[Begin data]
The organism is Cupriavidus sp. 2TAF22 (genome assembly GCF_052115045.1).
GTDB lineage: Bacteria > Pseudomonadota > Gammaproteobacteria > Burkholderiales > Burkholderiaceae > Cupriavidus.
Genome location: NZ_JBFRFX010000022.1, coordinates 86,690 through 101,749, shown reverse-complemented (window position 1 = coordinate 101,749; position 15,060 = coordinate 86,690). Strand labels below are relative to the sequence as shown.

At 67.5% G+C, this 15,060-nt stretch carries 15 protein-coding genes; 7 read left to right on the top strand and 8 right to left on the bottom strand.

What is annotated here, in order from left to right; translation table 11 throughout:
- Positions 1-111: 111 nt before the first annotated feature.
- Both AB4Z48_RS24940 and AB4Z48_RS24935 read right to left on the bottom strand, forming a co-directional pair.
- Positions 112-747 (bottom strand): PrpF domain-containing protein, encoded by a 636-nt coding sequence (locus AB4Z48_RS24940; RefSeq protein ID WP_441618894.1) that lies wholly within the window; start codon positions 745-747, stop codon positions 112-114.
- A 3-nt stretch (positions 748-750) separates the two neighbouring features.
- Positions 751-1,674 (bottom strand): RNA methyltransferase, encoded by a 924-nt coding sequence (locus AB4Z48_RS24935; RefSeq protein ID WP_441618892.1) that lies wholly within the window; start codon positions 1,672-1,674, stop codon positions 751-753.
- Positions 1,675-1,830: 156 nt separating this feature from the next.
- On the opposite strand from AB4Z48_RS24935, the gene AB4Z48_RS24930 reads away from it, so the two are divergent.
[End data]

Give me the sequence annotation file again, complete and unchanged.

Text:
The organism is Cupriavidus sp. 2TAF22 (genome assembly GCF_052115045.1).
GTDB lineage: Bacteria > Pseudomonadota > Gammaproteobacteria > Burkholderiales > Burkholderiaceae > Cupriavidus.
Genome location: NZ_JBFRFX010000022.1, coordinates 86,690 through 101,749, shown reverse-complemented (window position 1 = coordinate 101,749; position 15,060 = coordinate 86,690). Strand labels below are relative to the sequence as shown.

At 67.5% G+C, this 15,060-nt stretch carries 15 protein-coding genes; 7 read left to right on the top strand and 8 right to left on the bottom strand.

What is annotated here, in order from left to right; translation table 11 throughout:
- Positions 1-111: 111 nt before the first annotated feature.
- Both AB4Z48_RS24940 and AB4Z48_RS24935 read right to left on the bottom strand, forming a co-directional pair.
- Positions 112-747 (bottom strand): PrpF domain-containing protein, encoded by a 636-nt coding sequence (locus AB4Z48_RS24940; RefSeq protein ID WP_441618894.1) that lies wholly within the window; start codon positions 745-747, stop codon positions 112-114.
- A 3-nt stretch (positions 748-750) separates the two neighbouring features.
- Positions 751-1,674 (bottom strand): RNA methyltransferase, encoded by a 924-nt coding sequence (locus AB4Z48_RS24935; RefSeq protein ID WP_441618892.1) that lies wholly within the window; start codon positions 1,672-1,674, stop codon positions 751-753.
- Positions 1,675-1,830: 156 nt separating this feature from the next.
- On the opposite strand from AB4Z48_RS24935, the gene AB4Z48_RS24930 reads away from it, so the two are divergent.